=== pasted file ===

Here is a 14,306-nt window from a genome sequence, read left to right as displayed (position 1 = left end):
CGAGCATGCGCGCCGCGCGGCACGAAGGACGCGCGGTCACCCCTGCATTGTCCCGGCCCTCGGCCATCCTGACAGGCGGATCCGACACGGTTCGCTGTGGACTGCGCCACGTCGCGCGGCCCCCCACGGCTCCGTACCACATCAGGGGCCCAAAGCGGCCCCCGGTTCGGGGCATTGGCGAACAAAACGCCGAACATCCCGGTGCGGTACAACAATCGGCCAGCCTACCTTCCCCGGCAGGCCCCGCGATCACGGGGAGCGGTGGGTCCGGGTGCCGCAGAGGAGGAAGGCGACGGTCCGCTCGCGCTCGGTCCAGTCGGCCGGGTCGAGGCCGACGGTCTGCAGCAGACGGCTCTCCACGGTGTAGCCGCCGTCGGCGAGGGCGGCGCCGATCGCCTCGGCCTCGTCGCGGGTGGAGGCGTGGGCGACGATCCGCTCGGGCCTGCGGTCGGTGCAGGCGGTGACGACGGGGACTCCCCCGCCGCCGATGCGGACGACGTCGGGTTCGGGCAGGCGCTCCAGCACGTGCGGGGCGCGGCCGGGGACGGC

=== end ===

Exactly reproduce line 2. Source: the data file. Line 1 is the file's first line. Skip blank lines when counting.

CGAGCATGCGCGCCGCGCGGCACGAAGGACGCGCGGTCACCCCTGCATTGTCCCGGCCCTCGGCCATCCTGACAGGCGGATCCGACACGGTTCGCTGTGGACTGCGCCACGTCGCGCGGCCCCCCACGGCTCCGTACCACATCAGGGGCCCAAAGCGGCCCCCGGTTCGGGGCATTGGCGAACAAAACGCCGAACATCCCGGTGCGGTACAACAATCGGCCAGCCTACCTTCCCCGGCAGGCCCCGCGATCACGGGGAGCGGTGGGTCCGGGTGCCGCAGAGGAGGAAGGCGACGGTCCGCTCGCGCTCGGTCCAGTCGGCCGGGTCGAGGCCGACGGTCTGCAGCAGACGGCTCTCCACGGTGTAGCCGCCGTCGGCGAGGGCGGCGCCGATCGCCTCGGCCTCGTCGCGGGTGGAGGCGTGGGCGACGATCCGCTCGGGCCTGCGGTCGGTGCAGGCGGTGACGACGGGGACTCCCCCGCCGCCGATGCGGACGACGTCGGGTTCGGGCAGGCGCTCCAGCACGTGCGGGGCGCGGCCGGGGACGGC